Thus, following the IIT (Anderson, 1962), our first hypothesis is:

H1: A specific work-related NS fit perception in terms of employment quality is positively associated with a global NS fit perception.

Job crafting

As a second objective, and because of ‘the lack of research treating PE fit as an outcome’ (Yu, 2013), we tested JC as an antecedent of NS fit. This follows from Yu’s PE fit model (2009) – in which JC can describe how individuals are motivated to fit with their environment.

JC was initially defined by Wrzesniewski and Dutton (2001) as ‘the physical and cognitive changes individuals make in the task or relational boundaries of their work’ (p. 179). According to this definition, employees engaged in crafting behaviours are motivated to alter the meanings of their work by modifying, for example, its design or its social environment. Accordingly, individuals who engage in these proactive behaviours (i.e. anticipatory behaviours aimed at bringing about change to individuals themselves and their environment; Grant & Ashford, 2008) may proactively change different aspects of their jobs, such as their tasks (i.e. the amount or the content of tasks), their relationships at work (i.e. the amount or the intensity of contact with their colleagues), or their cognitions about their job (i.e. enhancing the meaning of their jobs) (Tims, Bakker & Derks, 2012). Individuals adopt such proactive behaviours in order to match with their ability and needs and thus to increase the fit between themselves and their environment (Black & Ashord, 1995).

Recently, to include a larger set of job characteristics that employees may modify, several authors (e.g. Tims et al., 2012; Tims, Bakker, Derks & Van Rhenen, 2013) define JC using the job demands-resources (JD-R) model (Demerouti, Bakker, Nachreiner & Schaufeli, 2001). In the JD-R model, job characteristics are divided into two categories: job demands, defined as ‘the physical, social or organizational aspects of the job that require sustained physical or mental effort and are therefore associated with certain physiological and psychological costs’ (Demerouti et al., 2001, p. 501) and job resources, that refer to those aspects of the job that may be functional in achieving work goals, may reduce job demands and stimulate individuals’ personal growth and development (Demerouti et al., 2001). In this way, and based on the JD-R model, JC has been defined by Tims et al. (2012) as ‘the changes that employees may make to balance their job demands and job resources with their personal abilities and needs’ (p. 174).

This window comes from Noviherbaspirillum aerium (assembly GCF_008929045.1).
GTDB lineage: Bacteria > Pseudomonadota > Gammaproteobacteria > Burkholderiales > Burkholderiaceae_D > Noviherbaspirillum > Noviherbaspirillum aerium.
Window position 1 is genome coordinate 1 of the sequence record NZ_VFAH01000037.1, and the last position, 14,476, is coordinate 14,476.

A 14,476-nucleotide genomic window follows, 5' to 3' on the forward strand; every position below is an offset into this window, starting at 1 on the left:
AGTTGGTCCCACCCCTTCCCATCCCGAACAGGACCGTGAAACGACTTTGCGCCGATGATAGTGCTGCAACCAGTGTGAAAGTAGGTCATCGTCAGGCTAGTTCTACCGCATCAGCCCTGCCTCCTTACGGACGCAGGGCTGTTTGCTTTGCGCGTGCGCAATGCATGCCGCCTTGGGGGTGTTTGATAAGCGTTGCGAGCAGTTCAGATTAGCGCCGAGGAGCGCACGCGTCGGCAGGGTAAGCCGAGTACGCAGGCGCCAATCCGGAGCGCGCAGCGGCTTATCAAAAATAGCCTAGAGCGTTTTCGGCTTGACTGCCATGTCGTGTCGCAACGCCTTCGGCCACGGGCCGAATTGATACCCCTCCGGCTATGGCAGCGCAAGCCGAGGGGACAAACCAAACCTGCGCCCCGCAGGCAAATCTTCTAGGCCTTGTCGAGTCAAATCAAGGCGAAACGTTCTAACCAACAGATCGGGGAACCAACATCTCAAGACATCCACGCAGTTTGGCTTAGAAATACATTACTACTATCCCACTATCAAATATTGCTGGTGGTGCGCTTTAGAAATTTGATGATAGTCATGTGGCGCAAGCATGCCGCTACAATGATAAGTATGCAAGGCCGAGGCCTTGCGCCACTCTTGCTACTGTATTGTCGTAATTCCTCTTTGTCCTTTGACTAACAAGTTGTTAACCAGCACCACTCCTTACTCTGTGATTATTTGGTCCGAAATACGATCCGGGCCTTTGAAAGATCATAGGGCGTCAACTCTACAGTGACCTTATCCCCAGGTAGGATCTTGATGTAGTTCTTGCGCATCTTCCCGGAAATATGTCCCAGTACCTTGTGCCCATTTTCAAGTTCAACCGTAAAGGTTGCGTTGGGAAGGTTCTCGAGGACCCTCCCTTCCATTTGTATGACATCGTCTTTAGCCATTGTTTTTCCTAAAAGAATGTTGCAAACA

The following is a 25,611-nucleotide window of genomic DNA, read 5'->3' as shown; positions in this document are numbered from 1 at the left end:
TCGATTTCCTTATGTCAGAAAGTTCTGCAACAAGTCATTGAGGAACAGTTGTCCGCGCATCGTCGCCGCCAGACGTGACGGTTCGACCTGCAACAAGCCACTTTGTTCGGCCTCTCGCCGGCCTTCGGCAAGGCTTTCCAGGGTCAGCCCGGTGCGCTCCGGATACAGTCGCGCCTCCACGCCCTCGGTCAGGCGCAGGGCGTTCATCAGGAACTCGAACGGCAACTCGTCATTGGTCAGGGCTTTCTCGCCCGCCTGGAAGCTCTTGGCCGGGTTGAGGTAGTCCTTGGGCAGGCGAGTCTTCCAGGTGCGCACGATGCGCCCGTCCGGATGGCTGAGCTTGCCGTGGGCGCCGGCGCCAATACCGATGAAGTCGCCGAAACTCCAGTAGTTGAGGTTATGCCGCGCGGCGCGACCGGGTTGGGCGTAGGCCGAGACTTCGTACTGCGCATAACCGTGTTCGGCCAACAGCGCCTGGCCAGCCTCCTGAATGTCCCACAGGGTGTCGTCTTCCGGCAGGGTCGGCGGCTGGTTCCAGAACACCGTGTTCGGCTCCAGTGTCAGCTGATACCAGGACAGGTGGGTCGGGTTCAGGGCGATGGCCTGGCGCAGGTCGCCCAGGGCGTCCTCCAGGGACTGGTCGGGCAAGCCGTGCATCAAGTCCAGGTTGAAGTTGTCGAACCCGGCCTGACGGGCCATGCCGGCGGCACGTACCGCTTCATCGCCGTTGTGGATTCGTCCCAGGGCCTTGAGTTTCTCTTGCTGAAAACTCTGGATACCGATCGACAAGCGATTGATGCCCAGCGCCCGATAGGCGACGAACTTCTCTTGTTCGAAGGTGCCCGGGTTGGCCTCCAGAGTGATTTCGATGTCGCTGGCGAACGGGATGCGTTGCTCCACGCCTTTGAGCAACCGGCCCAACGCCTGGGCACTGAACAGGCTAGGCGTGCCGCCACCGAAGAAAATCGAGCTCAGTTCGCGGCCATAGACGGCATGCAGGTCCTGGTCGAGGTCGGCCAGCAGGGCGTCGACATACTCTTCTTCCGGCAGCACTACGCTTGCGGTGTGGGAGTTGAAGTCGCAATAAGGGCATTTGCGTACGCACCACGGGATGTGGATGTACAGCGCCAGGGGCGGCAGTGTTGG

Many studies have already explored the positive consequences of JC (e.g. Tims & Bakker, 2010; Tims, Bakker & Derks, 2013) advancing that people who engage in crafting behaviours are more engaged in their job, more satisfied with their job and less likely to develop BO syndrome. These authors explain this process through JC’s three main dimensions (i.e. increasing job resources, increasing challenging job demands, and decreasing hindering job demands). More precisely, individuals may proactively increase their resources and challenging job demands and decrease their hindering job demands, in order to increase their personal growth and job satisfaction (Tims et al., 2012).

Regarding the relationship between fit perceptions and JC, even if a few studies have already shown that JC is an antecedent of PJ fit (e.g. Lu, Wang, Lu, Du & Bakker, 2014), none of these have focused on the role of perceived NS fit between JC and individual outcomes. Following the JC definition based on the JD-R model (Demerouti et al., 2001), and knowing that job demands and job resources are two important work environment characteristics to consider to explain BO and WE, it seems important to further investigate which mechanisms underlie the relationship between JC and these specific individual outcomes. Thus, in the present study, we argue that specific NS fit and global NS fit play a mediating role between JC and individual outcomes, namely BO and WE. To define BO, we have decided to follow the Maslach, Jackson and Leiter (1996) definition. According to these authors, burnout refers to a syndrome of exhaustion, cynicism, and reduced professional efficacy (Maslach et al., 1996). Regarding WE, we have decided to define it as ‘an affective-motivational, work-related state of fulfilment that is characterized by vigour, dedication and absorption’ (Schaufeli & Bakker, 2004, p. 95).